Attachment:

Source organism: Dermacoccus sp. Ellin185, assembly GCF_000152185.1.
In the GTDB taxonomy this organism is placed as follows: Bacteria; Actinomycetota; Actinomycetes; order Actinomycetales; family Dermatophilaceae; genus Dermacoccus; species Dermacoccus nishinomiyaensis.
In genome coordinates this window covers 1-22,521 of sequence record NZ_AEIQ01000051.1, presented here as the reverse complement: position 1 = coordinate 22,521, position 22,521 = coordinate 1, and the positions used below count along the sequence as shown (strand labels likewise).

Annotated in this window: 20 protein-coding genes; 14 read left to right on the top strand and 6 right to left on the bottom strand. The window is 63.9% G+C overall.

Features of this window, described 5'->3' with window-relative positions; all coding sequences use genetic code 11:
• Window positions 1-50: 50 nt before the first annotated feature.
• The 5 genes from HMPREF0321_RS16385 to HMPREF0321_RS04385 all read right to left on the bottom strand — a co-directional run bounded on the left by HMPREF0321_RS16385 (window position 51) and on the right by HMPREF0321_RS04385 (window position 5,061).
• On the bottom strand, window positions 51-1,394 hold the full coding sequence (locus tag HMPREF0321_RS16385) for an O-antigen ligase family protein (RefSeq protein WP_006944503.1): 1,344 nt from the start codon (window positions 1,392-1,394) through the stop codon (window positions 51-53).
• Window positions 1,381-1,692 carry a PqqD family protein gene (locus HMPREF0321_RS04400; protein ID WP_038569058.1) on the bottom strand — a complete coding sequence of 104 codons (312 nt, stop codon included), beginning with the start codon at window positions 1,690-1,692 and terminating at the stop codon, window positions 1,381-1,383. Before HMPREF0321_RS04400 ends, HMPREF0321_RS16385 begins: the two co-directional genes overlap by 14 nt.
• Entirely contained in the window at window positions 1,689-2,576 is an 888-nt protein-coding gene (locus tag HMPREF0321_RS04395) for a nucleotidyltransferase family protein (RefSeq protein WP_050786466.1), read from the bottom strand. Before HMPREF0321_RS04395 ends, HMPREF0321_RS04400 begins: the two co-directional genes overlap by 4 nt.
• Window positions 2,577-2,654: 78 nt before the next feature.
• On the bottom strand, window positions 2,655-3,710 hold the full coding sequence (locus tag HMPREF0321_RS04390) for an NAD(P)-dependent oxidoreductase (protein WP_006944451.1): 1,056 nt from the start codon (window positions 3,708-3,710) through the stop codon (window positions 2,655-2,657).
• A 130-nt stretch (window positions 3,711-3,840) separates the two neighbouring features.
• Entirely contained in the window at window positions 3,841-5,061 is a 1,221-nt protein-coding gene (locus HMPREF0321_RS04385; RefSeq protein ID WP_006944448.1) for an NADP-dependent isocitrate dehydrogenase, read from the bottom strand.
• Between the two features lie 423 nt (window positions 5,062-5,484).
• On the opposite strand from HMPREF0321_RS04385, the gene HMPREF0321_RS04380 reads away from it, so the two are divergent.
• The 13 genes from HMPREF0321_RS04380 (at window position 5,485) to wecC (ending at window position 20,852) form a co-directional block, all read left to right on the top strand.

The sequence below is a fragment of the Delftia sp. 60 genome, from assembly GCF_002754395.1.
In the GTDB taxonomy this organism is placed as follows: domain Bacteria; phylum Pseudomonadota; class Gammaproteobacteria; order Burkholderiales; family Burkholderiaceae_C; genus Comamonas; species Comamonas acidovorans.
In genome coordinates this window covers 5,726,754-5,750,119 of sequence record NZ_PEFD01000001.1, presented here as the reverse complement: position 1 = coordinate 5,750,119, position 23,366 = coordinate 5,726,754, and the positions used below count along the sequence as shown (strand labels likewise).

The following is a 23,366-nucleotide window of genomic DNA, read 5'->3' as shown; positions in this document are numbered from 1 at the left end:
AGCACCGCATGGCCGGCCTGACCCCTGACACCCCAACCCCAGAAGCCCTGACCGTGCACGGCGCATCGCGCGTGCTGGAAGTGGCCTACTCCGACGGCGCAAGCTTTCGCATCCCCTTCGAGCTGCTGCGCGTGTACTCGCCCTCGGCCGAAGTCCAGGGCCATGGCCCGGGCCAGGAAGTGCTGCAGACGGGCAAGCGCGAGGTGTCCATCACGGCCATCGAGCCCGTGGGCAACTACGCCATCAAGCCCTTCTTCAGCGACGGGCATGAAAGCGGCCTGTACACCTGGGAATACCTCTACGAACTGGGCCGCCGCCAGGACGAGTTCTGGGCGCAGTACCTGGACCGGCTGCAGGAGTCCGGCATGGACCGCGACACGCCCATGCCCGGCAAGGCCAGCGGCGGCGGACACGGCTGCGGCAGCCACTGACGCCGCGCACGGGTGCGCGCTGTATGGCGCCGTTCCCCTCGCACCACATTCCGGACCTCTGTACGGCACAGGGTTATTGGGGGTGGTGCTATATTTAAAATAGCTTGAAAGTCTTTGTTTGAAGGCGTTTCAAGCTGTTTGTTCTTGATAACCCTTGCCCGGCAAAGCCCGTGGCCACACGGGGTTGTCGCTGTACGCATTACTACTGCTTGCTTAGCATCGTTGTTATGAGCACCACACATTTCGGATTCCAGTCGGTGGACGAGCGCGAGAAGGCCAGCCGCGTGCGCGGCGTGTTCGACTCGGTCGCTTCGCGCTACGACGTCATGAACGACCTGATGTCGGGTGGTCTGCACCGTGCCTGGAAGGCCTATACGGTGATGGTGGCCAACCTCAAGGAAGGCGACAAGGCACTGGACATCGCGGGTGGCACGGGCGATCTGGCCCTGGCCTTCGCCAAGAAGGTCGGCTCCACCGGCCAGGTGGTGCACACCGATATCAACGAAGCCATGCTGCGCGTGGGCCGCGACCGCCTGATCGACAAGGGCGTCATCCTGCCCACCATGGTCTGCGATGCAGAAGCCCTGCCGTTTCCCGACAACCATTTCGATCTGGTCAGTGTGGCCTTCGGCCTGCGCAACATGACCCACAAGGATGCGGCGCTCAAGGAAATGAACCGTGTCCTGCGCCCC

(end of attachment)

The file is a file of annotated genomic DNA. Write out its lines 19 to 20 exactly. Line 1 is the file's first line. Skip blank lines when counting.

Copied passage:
In the GTDB taxonomy this organism is placed as follows: domain Bacteria; phylum Pseudomonadota; class Gammaproteobacteria; order Burkholderiales; family Burkholderiaceae_C; genus Comamonas; species Comamonas acidovorans.
In genome coordinates this window covers 5,726,754-5,750,119 of sequence record NZ_PEFD01000001.1, presented here as the reverse complement: position 1 = coordinate 5,750,119, position 23,366 = coordinate 5,726,754, and the positions used below count along the sequence as shown (strand labels likewise).